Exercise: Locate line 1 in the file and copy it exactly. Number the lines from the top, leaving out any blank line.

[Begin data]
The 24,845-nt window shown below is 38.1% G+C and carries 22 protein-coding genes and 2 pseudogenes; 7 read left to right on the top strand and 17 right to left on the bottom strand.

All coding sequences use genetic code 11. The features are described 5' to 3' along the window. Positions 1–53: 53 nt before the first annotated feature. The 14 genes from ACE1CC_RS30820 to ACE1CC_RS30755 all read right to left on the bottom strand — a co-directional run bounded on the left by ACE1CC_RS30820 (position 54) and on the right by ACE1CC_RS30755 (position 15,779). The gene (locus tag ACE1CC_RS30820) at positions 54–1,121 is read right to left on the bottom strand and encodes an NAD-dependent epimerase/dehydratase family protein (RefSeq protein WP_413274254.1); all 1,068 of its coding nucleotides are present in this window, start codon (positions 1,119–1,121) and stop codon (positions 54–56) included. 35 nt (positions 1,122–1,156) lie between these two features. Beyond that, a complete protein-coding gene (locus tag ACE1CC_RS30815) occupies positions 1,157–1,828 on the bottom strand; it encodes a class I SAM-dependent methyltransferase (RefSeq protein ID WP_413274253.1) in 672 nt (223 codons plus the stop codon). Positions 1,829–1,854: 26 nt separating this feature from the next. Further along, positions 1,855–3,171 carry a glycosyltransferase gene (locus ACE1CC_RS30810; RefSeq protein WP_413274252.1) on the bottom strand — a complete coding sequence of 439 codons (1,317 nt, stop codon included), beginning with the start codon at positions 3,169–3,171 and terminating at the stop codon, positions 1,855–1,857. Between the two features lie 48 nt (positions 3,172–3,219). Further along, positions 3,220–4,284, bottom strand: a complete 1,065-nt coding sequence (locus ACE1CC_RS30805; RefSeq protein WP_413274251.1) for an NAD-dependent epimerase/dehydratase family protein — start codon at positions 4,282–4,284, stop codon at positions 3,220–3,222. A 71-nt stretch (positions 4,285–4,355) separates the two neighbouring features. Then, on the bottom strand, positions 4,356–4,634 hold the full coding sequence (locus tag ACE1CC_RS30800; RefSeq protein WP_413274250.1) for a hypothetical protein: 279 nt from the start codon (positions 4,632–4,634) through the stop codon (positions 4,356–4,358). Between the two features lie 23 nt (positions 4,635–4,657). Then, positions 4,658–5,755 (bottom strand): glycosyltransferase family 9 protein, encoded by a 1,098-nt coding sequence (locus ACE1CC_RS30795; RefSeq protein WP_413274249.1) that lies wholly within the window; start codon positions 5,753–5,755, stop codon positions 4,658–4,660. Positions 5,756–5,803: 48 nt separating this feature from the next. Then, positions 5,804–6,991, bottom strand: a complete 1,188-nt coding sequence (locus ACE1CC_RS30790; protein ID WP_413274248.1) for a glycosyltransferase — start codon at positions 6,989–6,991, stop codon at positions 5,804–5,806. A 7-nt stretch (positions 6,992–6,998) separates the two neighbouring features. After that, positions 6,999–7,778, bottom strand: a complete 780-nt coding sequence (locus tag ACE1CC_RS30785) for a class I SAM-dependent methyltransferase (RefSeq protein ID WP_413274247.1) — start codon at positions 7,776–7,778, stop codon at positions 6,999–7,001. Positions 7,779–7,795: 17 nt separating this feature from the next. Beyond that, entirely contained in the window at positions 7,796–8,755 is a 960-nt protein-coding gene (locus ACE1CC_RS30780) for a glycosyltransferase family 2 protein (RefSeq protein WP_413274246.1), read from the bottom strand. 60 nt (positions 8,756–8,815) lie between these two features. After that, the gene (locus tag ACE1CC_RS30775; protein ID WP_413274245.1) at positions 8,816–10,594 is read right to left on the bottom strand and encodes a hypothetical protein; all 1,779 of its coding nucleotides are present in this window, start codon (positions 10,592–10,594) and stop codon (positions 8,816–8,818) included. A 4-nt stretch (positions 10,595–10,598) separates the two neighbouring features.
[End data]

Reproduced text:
The 24,845-nt window shown below is 38.1% G+C and carries 22 protein-coding genes and 2 pseudogenes; 7 read left to right on the top strand and 17 right to left on the bottom strand.